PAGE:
LONDON (Reuters) – World shares and the dollar zig-zagged higher on Friday, as hopes for economic recovery and the week’s easing of global bond market yields helped lift the mood.
As the last full week of a hectic first quarter drew to a close, traders were still watching the world’s most costly traffic jam build up in the Suez canal and the global COVID-19 case count rising again.
Asian stocks had clawed off a three-month low overnight as Chinese markets rebounded from their latest U.S. relationship worries while a near 3% jump in commodity stocks and weak euro put Europe on course for a fourth straight weekly rise.
Euro zone bond yields edged up but benchmark German bonds were set for their best weekly performance in 3-1/2 months as the bloc’s coronavirus woes supported its safe-haven assets.
The euro’s struggles are part of that too but the dollar bulls are on the charge again with the U.S. vaccine programme ramping up. The greenback’s rise on Friday meant it had almost clawed back all its post-U.S. election fall. Emerging markets currencies have had their worst run of the year this week.
“We left 2020 with the validation of the consensus view the dollar would weaken,” said the chief investment officer at Indosuez Wealth Management, Vincent Manuel.
“We have woken up in 2021 facing the reality that the U.S. is growing much quicker than Europe… so we have a massive divergence”.
Weekly money flow data from Bank of America showed global investors have been darting for safety amid this week’s drama. They pumped $45.6 billion into cash funds, the largest since April 2020 when COVID-19 was spreading like wildfire.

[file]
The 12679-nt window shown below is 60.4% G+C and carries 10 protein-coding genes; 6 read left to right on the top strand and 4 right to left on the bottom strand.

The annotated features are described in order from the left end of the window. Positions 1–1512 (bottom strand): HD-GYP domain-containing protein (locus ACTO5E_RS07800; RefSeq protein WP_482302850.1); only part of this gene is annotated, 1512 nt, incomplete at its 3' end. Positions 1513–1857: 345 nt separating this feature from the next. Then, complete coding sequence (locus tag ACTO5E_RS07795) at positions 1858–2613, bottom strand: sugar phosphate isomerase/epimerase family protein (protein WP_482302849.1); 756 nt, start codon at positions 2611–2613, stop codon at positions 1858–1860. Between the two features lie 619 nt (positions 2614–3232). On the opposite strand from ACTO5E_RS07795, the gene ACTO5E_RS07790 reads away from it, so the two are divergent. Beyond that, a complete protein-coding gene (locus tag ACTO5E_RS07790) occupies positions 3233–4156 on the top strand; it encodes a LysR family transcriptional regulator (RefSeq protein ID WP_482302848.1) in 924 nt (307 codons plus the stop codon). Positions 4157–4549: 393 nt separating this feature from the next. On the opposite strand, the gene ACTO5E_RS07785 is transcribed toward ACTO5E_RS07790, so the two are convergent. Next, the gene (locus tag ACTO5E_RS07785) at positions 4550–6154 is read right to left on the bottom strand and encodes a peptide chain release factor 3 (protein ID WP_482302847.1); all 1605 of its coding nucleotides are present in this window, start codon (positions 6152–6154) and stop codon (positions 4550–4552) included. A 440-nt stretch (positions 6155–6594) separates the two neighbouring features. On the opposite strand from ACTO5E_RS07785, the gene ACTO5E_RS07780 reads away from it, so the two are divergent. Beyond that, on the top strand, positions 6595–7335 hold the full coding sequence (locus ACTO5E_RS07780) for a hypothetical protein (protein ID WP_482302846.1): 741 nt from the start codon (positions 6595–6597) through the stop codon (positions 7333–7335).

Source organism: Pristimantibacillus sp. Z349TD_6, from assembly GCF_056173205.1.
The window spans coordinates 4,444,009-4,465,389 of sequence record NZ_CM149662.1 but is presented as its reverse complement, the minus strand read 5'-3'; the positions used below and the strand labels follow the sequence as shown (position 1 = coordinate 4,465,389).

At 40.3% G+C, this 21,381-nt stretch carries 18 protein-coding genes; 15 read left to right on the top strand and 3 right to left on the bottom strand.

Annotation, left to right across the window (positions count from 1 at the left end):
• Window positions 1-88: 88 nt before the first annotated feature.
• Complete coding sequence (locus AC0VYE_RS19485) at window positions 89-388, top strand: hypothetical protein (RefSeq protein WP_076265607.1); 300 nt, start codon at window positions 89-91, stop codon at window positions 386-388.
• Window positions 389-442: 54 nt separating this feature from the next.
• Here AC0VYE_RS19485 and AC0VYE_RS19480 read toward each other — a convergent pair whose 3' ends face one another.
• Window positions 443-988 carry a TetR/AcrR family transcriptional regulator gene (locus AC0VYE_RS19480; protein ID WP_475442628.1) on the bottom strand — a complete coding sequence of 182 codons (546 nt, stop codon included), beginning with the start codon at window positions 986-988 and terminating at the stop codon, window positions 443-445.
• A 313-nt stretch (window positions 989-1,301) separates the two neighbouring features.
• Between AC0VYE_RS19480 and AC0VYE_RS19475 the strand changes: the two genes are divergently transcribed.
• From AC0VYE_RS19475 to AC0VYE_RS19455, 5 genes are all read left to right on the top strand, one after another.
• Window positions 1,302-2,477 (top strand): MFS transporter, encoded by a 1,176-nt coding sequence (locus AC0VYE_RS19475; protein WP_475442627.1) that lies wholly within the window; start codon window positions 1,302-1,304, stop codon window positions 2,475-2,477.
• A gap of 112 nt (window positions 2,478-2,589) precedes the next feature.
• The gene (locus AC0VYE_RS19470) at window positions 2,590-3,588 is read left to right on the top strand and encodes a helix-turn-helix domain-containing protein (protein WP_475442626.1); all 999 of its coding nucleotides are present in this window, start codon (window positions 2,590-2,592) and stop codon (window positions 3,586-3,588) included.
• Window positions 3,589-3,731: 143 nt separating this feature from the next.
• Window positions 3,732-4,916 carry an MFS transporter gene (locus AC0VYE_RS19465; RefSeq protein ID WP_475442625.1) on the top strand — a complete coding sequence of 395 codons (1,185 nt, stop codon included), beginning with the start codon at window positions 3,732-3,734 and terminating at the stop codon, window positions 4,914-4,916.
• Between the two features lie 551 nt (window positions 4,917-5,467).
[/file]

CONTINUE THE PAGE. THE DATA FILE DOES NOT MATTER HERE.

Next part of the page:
The end of the week news flow has been slightly more friendly though.
U.S. Labor Department data on Thursday showed claims for unemployment benefits dropped to a one-year low last week, a sign that the U.S. economy is on the verge of stronger growth as the public health situation improves.
U.S. President Joe Biden’s first formal news conference was a boost too as he said he would double his vaccination rollout plan after reaching the previous goal of 100 million shots 42 days ahead of schedule.
Turkey’s markets continued to settle after the lira’s 9% slump triggered by President Tayyip Erdogan’s latest central bank chief sacking.
Bluechip Chinese stocks rebounded more than 2% too after a three-day losing streak, which, like emerging market shares generally, had left them at the lowest level of the year.
“All the sanctions (on China) so far have been largely symbolic and should have little economic impact. But the Sino-U.S. confrontation is affecting market sentiment. It could take some time for them to come to any compromise,” said Yasutada Suzuki, head of emerging market investment at Sumitomo Mitsui Bank.
The dollar also rose to a new nine-month high on the Japanese yen of 109.44 yen. The euro licked its wounds at $1.1794 after falling to a four-month low on Thursday.
The ongoing efforts to dislodge a beached tanker in the Suez canal saw oil prices rebound a tad from a 4% drop on Thursday, though they are on course for their third straight week of losses on worries about further reduction in demand.
In addition to Europe, major developing economies such as Brazil and India are also struggling with a resurgence in COVID-19 cases.
Brent was at $62.62, up 1.08%, U.S. crude was last up 1.33% at $59.35 per barrel, gold was flat and copper, though more than 1% higher on the day, was still in its $8,600 – $9,200 a tonne recent range.
Reeling from the blockage in the Suez, shipping rates for oil product tankers have nearly doubled this week, and several vessels were diverted away from the vital waterway.
Reporting by Marc Jones; Editing by Andrew Cawthorne